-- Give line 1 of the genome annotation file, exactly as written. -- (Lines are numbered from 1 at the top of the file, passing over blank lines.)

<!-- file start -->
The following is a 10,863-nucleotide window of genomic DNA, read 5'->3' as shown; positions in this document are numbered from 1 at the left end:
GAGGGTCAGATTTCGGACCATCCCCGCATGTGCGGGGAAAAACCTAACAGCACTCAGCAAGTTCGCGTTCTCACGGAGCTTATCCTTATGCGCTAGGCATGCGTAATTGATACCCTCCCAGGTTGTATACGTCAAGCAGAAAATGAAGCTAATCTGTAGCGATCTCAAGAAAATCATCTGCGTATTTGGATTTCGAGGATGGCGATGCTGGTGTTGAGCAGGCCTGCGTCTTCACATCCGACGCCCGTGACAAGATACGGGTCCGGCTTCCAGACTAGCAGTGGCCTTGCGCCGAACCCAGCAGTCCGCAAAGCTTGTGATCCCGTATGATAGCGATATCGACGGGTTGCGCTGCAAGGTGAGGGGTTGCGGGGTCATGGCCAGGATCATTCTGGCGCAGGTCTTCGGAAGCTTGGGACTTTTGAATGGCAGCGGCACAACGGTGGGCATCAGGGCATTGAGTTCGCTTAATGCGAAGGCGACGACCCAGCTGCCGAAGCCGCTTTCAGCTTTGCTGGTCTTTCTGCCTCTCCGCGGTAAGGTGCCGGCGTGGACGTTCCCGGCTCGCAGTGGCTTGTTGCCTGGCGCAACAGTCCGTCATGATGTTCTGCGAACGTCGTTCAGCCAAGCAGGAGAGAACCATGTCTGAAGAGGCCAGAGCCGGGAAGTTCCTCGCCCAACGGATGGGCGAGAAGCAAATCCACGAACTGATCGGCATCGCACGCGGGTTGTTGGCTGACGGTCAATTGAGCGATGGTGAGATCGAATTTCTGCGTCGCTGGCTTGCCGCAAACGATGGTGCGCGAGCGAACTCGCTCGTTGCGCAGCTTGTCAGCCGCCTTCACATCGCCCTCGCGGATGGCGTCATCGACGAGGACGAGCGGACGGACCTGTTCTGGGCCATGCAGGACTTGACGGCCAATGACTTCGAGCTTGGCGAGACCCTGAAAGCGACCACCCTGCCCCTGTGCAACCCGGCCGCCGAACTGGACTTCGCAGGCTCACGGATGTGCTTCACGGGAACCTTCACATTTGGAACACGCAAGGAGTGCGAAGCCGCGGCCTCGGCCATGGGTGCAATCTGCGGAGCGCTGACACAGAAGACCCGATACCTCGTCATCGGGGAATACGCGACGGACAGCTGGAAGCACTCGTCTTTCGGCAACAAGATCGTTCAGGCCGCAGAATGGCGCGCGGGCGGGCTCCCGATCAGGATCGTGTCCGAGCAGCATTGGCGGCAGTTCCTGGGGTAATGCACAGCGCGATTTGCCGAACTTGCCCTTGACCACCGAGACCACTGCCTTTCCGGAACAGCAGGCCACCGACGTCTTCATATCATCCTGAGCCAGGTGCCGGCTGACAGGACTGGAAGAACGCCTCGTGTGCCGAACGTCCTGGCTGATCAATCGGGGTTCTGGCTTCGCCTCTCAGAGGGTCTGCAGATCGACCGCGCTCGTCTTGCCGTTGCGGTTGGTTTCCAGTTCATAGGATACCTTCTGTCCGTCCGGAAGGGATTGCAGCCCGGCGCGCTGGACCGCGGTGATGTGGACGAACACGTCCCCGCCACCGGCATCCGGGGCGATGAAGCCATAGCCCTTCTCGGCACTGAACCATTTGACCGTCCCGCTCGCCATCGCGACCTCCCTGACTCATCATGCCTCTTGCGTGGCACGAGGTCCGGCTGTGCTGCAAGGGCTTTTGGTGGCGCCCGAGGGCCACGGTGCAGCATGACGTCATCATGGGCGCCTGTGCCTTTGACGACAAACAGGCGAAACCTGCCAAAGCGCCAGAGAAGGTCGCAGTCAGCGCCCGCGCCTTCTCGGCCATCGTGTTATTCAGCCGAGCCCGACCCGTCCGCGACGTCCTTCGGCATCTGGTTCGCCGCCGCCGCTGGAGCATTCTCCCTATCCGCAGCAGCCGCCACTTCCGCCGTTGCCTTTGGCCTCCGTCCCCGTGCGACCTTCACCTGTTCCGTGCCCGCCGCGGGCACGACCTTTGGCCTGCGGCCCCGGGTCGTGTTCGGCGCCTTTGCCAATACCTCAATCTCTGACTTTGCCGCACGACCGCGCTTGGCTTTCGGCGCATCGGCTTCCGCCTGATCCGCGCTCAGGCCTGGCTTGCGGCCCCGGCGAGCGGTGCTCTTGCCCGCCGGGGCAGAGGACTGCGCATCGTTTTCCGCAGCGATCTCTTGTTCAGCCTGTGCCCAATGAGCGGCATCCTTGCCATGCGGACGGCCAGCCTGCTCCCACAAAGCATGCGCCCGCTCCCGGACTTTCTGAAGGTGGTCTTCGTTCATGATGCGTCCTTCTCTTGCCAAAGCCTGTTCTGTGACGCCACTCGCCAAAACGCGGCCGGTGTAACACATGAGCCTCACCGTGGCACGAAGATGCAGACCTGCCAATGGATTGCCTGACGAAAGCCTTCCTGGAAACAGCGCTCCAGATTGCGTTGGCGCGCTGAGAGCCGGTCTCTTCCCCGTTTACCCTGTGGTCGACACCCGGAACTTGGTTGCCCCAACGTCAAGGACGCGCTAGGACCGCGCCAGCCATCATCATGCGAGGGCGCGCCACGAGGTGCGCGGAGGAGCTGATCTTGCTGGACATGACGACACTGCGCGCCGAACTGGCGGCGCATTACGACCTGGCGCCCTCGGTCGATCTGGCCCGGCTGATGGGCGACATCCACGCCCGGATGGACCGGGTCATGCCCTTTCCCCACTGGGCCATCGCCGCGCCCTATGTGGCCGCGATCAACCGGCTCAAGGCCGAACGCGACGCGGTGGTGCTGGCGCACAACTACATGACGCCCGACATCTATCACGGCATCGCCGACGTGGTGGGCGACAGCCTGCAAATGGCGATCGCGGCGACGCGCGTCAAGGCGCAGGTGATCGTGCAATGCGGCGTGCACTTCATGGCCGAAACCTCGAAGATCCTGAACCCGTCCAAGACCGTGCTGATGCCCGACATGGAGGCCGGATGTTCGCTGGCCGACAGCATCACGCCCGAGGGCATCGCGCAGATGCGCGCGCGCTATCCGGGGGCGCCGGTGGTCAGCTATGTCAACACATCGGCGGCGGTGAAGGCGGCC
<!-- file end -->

The following is a 10,863-nucleotide window of genomic DNA, read 5'->3' as shown; positions in this document are numbered from 1 at the left end: